Source - https://notion.vc/resources/negotiating-term-sheets-us-vc-investors/
TL;DR - When reviewing or negotiating US term sheets, founders should thoroughly understand: valuation, board and management changes, liquidation preference, voting rights and change of control, vesting and capitalisation changes.
Helpfulness - 5
Tags - term sheet, US term sheet, term sheet negotiation, term sheet advice, US venture capital, US VC
- What are some things that founders should understand and watch out for when reviewing or negotiating US term sheets?
- When reviewing or negotiating US term sheets, founders should understand the following concepts:
- Valuation and total financing amount
- Pre-money valuation: the value of a company prior to the investment round
- Post-money valuation: the value of a company following the investment round
- Establishes what percentage of a company that investors will own following their investment.
- If the pre-money valuation of a company is $3,000,000 and investors put in $2,000,000, making the post-money valuation of the company $5,000,000, the investors will own 40% of the company following the round.
- Assuming no special controls in place or stock with supervoting power for the founders, this means the investors have roughly 40% of the voting power.
- A high valuation is not always the best thing; it could lead to loss of control and early employees’ motivation if it requires founders to relinquish a significant percentage of equity or accept
- For many US-based companies, equity is the best way to retain good talents; devaluing/diluting equities can demotivate them and even cause them to leave.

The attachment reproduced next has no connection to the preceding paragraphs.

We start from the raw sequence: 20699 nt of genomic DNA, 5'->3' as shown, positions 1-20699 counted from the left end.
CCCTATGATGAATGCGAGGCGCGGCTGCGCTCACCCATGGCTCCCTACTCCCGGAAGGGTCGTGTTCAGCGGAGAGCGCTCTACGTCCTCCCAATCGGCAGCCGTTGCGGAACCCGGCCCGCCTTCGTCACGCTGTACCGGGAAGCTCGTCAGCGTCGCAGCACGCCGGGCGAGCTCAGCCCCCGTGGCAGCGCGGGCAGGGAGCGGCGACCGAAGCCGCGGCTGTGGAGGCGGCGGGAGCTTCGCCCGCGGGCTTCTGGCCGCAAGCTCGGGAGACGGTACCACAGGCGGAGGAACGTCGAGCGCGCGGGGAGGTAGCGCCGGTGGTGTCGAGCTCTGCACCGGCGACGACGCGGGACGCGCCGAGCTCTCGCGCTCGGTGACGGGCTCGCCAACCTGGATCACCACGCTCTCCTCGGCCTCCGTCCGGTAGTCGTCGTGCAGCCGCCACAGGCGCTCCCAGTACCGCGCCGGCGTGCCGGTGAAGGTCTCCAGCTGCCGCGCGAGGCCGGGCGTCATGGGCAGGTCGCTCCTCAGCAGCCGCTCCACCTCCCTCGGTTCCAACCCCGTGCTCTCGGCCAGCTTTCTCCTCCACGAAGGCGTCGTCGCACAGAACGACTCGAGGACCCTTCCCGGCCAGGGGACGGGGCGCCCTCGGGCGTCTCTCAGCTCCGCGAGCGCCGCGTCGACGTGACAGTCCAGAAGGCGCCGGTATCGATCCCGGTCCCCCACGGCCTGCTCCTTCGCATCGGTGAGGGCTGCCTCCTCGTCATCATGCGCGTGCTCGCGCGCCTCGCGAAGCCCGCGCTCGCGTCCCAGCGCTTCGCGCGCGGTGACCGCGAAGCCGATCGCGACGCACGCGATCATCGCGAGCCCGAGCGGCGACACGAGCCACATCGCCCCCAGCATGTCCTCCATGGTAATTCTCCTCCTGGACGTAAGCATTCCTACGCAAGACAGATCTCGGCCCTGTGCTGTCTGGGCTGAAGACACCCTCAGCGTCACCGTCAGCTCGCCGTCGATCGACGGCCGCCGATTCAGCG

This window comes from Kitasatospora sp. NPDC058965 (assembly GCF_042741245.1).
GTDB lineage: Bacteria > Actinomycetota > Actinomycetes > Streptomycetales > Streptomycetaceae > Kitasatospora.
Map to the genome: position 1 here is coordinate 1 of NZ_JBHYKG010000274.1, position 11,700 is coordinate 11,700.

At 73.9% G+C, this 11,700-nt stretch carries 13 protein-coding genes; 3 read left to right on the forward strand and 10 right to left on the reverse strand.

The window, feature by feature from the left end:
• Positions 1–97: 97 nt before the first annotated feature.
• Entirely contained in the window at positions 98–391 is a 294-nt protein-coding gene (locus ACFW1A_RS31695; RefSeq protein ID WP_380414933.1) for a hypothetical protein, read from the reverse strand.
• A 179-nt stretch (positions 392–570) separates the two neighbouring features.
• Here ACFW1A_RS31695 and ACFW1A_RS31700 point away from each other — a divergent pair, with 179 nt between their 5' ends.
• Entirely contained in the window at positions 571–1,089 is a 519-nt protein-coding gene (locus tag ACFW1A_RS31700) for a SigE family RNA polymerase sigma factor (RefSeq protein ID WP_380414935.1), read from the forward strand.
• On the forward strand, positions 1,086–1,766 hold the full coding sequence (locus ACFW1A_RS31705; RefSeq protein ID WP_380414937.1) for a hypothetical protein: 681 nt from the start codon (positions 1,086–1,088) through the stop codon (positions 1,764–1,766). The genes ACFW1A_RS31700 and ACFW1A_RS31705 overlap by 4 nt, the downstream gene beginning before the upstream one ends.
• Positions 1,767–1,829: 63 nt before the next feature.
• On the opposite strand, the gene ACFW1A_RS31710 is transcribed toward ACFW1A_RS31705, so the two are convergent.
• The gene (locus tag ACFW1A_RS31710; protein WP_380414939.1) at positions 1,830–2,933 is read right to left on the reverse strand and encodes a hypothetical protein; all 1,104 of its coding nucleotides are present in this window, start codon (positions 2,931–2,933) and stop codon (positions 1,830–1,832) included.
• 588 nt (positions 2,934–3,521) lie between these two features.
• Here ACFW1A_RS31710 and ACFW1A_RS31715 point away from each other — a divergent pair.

- Board and management changes
- The investor investing the most money (“lead” investor) will often request one board seat.
- US VCs often connect companies with complementary portfolio companies to boost the overall value of the investments (can stimulate the company’s growth).
- However, for founders, this also means losing some control.
- In many cases, if there are three founders, one of them will be asked to step down to accommodate the first “preferred director”.
- If the company raises more in financing, the board composition will change such that the founders may eventually lose majority control
- Without certain protections, the board may be able to demote/fire the founders, change the company’s direction, or force to sell it.
- As the board grows, the company should strive for an odd-numbered board and consider adding independent directors to avoid any deadlock resulting from an evenly-numbered board.
- Founders should consider providing their minor institutional investors with a “management rights letter”.
- Liquidation preference
- Refers to the amount of money an investor will receive if the company liquidates.
- Pertains to the type of “downside protection” investors seek when the company underperforms.
- Expressed as a multiple of the initial investment (usually start at 1x - meaning in a liquidation invent, investors will get back $1 for every $1 they put in)
- If a company is doing poorly or in bad circumstances, investors may attempt to negotiate it up to 1.5 x or 2x and beyond in extreme cases.
- Generally, where there are not enough funds to pay out everyone as part of liquidation, it will require that the preferred holders be paid before founders/employees.
- Can be “participating” or “non participating”
- Participating: after the preferred investors receive their initial liquidation preference, they also are entitled to “participate” with the common stockholders (i.e. founders/employees) in receiving proceeds.
- Non-participating: simply returns the investor’s liquidation preference in a liquidation event
- A participating preference or a preference beyond 1x warrants particular attention
- Voting rights and changes of control
- Classes of stock
- Common stock: held by founders, given to employees, consultants, and other service providers, and generally has one vote for every one share
- Preferred stock: